Reviewed by Liana Hammersley originally for Goodreads
The first couple of pages of 'Ascending Spiral' made me feel like crying. THE FIRST PAGES! I couldn't believe it. Never has a book made me want to cry at the very beginning of the book. But it did. Mainly because it spoke about a little girl who felt lost, worthless and unloved. It was part of my teenage life he (Pip/ Bob Rich) spoke of. Although mine didn't make me want to die or feel so badly that I really didn't cope because I had friends, a small group of friends but enough to help me through the "popular crowd's" teasing and constant cruelness. Pip's words to Maria were so beautiful and precious that I couldn't help but feel lighter just thinking about them. He helped her through a tough time in her life, made her feel special and taught her that there are no mistakes in life, but lessons, opportunity's that help us grow into the person we want to be. And if we fail, we fail...but it is also a success because we learned and we survived.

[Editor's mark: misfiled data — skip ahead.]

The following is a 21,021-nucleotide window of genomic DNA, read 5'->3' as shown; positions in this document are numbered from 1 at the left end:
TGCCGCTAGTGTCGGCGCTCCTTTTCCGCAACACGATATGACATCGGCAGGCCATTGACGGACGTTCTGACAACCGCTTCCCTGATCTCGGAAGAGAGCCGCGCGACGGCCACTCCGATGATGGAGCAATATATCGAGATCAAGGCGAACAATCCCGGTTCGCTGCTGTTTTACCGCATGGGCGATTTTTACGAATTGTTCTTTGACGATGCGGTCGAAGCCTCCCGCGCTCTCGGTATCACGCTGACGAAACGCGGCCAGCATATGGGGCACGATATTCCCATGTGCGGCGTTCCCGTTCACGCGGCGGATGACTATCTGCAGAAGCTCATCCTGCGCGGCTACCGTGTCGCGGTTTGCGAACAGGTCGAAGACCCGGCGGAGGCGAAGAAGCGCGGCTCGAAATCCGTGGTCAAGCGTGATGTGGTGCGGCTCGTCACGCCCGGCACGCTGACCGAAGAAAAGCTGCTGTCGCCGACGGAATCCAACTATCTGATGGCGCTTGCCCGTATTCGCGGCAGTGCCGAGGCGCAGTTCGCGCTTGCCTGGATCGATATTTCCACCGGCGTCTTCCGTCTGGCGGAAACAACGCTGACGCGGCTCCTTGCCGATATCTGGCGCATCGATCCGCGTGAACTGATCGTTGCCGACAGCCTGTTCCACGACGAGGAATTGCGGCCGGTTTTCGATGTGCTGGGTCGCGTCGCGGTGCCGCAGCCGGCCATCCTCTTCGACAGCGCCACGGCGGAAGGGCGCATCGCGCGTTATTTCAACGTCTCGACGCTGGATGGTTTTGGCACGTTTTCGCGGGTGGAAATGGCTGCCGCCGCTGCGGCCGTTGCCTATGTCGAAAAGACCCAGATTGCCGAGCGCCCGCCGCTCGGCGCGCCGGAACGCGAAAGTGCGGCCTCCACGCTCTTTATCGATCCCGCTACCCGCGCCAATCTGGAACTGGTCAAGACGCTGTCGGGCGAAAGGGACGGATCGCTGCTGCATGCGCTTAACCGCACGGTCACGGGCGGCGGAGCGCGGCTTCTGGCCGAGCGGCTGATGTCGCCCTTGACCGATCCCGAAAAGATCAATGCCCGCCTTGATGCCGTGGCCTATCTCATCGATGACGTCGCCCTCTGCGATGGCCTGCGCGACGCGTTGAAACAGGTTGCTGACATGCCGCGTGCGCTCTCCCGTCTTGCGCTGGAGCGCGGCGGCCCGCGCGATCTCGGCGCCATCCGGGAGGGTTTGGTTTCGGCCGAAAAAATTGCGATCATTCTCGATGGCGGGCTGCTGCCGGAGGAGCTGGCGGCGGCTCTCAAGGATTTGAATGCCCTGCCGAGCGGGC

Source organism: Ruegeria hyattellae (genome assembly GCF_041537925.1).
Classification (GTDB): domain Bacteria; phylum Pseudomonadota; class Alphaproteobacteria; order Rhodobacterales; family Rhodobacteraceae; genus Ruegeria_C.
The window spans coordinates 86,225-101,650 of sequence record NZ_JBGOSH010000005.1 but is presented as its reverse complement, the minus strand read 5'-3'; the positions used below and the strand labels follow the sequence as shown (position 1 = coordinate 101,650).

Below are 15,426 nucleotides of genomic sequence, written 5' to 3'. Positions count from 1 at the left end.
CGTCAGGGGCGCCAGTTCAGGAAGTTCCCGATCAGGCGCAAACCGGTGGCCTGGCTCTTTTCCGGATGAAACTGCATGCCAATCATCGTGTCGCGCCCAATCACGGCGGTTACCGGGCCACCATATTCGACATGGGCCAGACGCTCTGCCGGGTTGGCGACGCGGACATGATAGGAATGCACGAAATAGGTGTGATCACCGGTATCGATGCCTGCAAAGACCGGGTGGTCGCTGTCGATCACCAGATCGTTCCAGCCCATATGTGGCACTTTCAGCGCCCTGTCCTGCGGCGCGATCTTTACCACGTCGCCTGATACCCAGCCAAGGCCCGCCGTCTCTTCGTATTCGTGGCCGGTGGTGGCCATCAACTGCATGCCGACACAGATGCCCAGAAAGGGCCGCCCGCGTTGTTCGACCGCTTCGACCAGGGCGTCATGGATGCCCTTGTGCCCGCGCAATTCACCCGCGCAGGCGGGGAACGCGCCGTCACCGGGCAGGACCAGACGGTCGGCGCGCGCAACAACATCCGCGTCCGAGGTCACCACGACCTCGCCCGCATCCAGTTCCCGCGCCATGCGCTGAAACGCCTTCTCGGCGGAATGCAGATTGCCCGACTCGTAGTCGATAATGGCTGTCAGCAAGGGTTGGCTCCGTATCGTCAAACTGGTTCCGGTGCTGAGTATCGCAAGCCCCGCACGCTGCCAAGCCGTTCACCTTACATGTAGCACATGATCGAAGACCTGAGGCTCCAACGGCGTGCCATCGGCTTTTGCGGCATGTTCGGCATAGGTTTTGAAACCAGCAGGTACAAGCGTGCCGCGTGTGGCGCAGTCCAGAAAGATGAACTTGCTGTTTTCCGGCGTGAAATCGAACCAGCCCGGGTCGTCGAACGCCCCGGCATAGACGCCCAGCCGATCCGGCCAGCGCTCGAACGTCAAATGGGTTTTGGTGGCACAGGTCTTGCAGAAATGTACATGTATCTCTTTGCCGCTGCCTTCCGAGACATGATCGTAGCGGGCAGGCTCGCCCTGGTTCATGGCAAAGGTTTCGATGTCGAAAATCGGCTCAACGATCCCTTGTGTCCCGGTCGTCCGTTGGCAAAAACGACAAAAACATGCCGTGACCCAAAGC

That's what this book is mostly about - learning and surviving the best way we possibly can. Dermot was my favourite character/life experience I liked reading about. He was a survivor. He suffered such terrible tragedy's that you can almost understand why he turned out the way he did - I do say almost because in this life (my life) I would never go down the same path at the end and find it confusing and shocking that he would do something so horrible to someone who least deserved it. But in his mind everyone was at fault. His situation was bad, he lost his whole family, was made into an example on a convict boat that could have destroyed him, became a slave, could've had freedom but was blackmailed into staying and in the end he was trapped. he was helpless and kept suffering throughout his life. He was an injured animal, one who had been beaten too many times. He held in all the resentment, anger and frustration at being in a life that wronged him so much that he finally exploded and the way it came out was a terrible action. He suffered again because of it...his soul suffered. But when you look back on everything that had happened you couldn't say what he did was wrong. Part of his family and his soon to be wife was murdered, other family members imprisoned. He fought back because there was nothing else he could do.